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Lincoln Club Throws Its Weight Against Measure R : Politics: Conservative group donates $5,000. More important, it lends its political influence.

May 13, 1995|PETER M. WARREN | TIMES POLITICAL WRITER

SANTA ANA — The Lincoln Club, Orange County's influential organization of rich Republican political activists, announced Friday that it opposes Measure R and will give $5,000 to the Citizens Against the Tax Increase.

The decision, while expected, provides momentum for opponents of the sales-tax increase as they press their fund-raising effort in the six weeks left before the June 27 special election.

Although the No on Measure R forces were 20 percentage points ahead in a Times Orange County Poll taken in early April, their challenge is to match the fund-raising and organization of Citizens for Economic Progress--Yes on Measure R coalition, which is launching its first mailers next week. The backing of the Lincoln Club, a 325-member organization composed largely of entrepreneurs and millionaires, is a step in that direction.

Doy Henley, Lincoln Club president, called Measure R "a far-reaching issue" for the county and described the organization's vote Friday morning at the Santa Ana Country Club as overwhelmingly against the ballot question.

The club will send fund-raising letters to its members, asking them to back Citizens Against the Tax Increase, which opposes the half-cent sales tax. About 60 members of the club attended the breakfast event and were polled by voice on the issue. Afterward a number of members immediately pledged contributions to defeat the tax. Originally, only the 25 members of the board of directors were to vote.

Frank Greinke, Lincoln Club member and co-chairman of the No on Measure R committee, said his group is under pressure to move quickly to maintain the automatic lead an anti-tax group has in the county.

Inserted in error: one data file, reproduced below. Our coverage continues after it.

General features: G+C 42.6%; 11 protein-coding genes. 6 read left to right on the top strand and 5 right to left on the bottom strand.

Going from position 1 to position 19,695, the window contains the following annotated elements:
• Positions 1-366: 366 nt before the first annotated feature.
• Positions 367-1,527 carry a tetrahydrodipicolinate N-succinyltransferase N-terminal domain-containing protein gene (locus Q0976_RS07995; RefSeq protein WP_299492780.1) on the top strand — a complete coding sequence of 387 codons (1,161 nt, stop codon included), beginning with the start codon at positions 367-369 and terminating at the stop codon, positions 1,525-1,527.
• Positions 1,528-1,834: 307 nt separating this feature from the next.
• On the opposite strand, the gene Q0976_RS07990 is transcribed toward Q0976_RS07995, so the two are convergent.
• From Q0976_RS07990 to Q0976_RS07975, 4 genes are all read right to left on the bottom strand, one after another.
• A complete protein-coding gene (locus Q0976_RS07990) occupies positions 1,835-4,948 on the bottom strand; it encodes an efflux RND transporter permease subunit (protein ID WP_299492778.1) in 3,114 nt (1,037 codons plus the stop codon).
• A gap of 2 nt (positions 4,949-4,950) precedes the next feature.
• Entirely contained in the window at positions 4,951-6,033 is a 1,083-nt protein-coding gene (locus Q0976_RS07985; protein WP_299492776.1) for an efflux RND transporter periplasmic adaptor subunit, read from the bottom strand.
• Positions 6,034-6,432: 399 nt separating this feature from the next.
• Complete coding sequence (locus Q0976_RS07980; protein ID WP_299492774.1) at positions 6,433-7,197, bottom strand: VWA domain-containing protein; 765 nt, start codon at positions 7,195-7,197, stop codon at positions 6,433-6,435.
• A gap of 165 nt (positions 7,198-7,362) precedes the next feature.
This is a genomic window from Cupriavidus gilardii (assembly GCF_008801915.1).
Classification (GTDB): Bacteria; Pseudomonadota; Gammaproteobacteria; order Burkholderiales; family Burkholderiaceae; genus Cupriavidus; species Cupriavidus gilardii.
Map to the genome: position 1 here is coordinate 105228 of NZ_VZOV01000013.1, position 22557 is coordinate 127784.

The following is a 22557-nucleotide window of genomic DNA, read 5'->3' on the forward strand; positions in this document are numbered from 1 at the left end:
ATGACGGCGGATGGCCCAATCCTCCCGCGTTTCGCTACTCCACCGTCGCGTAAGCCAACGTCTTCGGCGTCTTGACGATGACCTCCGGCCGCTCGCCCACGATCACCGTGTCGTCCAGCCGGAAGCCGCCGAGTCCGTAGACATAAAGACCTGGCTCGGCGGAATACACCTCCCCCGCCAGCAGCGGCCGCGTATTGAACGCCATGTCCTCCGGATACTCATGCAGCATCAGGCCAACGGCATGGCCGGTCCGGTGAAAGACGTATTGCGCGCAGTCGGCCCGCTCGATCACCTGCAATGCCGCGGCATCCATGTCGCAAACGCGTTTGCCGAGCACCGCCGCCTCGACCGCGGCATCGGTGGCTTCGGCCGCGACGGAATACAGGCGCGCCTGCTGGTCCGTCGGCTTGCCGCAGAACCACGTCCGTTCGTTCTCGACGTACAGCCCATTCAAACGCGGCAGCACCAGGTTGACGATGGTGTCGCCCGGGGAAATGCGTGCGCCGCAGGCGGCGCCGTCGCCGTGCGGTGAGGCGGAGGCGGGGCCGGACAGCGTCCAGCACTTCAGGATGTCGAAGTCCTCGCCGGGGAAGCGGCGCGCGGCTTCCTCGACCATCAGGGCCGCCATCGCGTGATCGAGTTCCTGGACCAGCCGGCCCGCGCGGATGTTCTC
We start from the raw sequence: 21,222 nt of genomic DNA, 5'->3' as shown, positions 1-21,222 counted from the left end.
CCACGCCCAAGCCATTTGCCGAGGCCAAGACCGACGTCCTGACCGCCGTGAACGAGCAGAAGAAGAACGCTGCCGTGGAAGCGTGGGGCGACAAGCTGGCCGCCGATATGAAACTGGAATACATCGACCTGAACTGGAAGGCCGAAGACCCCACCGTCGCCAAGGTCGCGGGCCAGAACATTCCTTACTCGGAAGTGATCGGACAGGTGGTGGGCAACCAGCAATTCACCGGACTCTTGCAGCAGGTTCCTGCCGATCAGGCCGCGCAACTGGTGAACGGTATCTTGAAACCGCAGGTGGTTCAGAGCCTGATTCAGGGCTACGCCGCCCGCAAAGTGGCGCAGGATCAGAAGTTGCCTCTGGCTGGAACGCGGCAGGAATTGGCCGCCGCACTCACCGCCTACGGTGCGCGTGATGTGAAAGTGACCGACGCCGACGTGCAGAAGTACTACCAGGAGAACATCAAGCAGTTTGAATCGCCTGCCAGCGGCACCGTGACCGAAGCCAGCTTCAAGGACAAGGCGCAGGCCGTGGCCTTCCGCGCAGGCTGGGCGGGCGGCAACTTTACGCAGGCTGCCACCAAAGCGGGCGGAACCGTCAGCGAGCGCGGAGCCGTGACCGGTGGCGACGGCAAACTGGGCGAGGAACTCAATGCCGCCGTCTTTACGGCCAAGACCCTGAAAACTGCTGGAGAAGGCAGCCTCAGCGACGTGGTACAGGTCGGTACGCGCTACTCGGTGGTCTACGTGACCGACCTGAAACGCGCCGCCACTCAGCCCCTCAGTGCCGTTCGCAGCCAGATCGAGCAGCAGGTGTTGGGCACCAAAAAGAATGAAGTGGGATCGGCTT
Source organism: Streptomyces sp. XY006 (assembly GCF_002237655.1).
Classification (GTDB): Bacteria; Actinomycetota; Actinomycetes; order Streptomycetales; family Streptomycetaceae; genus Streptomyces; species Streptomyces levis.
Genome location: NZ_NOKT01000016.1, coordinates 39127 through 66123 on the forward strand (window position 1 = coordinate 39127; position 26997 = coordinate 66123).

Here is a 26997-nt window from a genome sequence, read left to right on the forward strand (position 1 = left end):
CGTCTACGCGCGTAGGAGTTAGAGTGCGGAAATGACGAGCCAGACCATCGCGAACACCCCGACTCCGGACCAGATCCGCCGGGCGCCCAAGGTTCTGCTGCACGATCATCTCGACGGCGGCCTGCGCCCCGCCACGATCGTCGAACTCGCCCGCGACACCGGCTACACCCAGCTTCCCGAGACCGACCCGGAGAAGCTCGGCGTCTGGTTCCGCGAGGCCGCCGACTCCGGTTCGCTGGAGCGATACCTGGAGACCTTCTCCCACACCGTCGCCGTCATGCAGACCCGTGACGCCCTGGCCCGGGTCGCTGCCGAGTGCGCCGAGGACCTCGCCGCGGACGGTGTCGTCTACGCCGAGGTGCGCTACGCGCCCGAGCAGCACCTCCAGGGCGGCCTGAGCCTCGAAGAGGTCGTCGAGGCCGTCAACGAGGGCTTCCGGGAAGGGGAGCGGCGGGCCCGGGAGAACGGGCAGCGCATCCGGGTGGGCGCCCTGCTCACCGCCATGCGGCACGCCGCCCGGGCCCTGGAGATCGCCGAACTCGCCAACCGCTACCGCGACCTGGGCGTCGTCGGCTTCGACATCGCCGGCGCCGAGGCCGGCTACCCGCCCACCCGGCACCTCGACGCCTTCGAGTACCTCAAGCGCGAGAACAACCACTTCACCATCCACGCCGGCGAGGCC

"This will be a down-and-dirty campaign because it is such a short cycle," he said, speaking of the expected barrage and counter-barrage of mailers that will reach the county's voters between now and June 27. Measure R opponents expect to spend about $300,000 in their campaign and begin mailings in two weeks.

Reaction to the Lincoln Club vote from the proponents of the sales tax was mixed.

Tom Malcolm, a lawyer and vice president of the Lincoln Club, called the decision "very important. The Lincoln Club carries an enormous amount of weight and influence. This is absolutely an enormous boost to the No cause."

Malcolm also is a co-chairman, along with Sheriff Brad Gates and others, of Citizens for Economic Progress--Yes on Measure R. He expressed frustration with the vote of his colleagues in the Lincoln Club.

"I perceive a subconscious agenda among many people who are so disgusted with county government that they want to see meltdown," he said. "There are a whole host of reasons that my brethren don't want to come to grips with this. They don't want to deal with logic. They want to vent their frustration."

Stu Mollrich, the political consultant coordinating the Yes on Measure R campaign, said he does not "expect that because the board voted this way that all of these people are going to give vast sums of money to the No campaign."

Mollrich said some of the Lincoln Club's most prominent members, including Gary Hunt of the Irvine Co., George Argyros of Arnel Development Co., Christine Diemer of the Building Industry Assn. and Malcolm, are backing the tax.

Mollrich said the Yes on Measure R side will spend up to $3 million to fund its campaign, which will send direct mail to nearly all of the county's 1.2 million voters. The "first wave" of mailings, he said, targets 750,000 voters and will arrive in the next two weeks. Each piece of mail costs about 40 cents.

The postal wars begin this weekend with an initial mailer from the Yes side that will go "to everyone who has kids in school, to the extent we can identify them," Mollrich said.

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